This reward system concept was fascinating to me: even if such a ‘middleman’ job description eventually shows up in Advisory, I eventually learned that Murray’s definition of intermediators was different from mine. He was speaking of middlemen who were actually on the top rung of sophistication, reviewing various hypotheses and determining where true value lay, while I was speaking of  synthesizers trained in a particular segment of some industry or government sector, who could separate wheat from chaff when reviewing publicly disseminated content or when intelligently administering a discussion between several experts. In my judgment the differences between us lay in seniority, with Murray’s at the top level, and mine somewhere in the middle.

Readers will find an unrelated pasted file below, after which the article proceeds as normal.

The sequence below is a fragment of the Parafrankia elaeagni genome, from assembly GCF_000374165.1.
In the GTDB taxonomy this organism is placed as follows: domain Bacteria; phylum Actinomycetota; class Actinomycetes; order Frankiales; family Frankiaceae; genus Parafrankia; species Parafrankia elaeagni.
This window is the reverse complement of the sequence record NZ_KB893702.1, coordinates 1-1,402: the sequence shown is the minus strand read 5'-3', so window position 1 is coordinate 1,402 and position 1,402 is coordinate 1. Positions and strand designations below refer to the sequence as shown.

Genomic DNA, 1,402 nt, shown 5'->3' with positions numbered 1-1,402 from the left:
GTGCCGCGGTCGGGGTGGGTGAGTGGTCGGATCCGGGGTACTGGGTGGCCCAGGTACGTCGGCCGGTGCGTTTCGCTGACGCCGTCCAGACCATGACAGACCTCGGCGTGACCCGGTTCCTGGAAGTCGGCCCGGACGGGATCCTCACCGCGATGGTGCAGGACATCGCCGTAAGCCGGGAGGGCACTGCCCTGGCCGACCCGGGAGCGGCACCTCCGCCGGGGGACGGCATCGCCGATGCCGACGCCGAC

The similarities seemed to me more critical than the differences. My background was nowhere close (in sophistication) to that of physicists; but mine did include Wall Street where many analysts have assistants who manipulate company financial reports, create forecasting spreadsheets, and much more. The clear analogy between the Advisory and Wall Street research models should lead to experimentation in the Advisory setting. Perhaps some combination of analysts, experts, content curators, salespeople who are exposed to technical training or techies with sales training, etc., could help smaller Advisory firms in creating a differentiated and advantageous image (and reality). As the number of industry ‘niches” continues to grow, volumes of information must be transformed to subsets, and so, other methodologies can be developed which would engage a new breed of assistants to enable the new functions. Most analysts with seniority should welcome this because there’s no reason why they should not question assistants’ findings and even possible conclusions, if accomplished constructively and respectfully. The term I’ve used, “intelligent aggregation” (which I believe preceded “curation” in our information field), acknowledges job descriptions where assistants help to least separate good external sources and findings from bad, compute summary data, refine projections, and research alternative sources of data collection or mining. It would especially be valuable if new processes could help in interpretation and evaluation of external points of view, all of which might add value even if contradicting our own conclusions.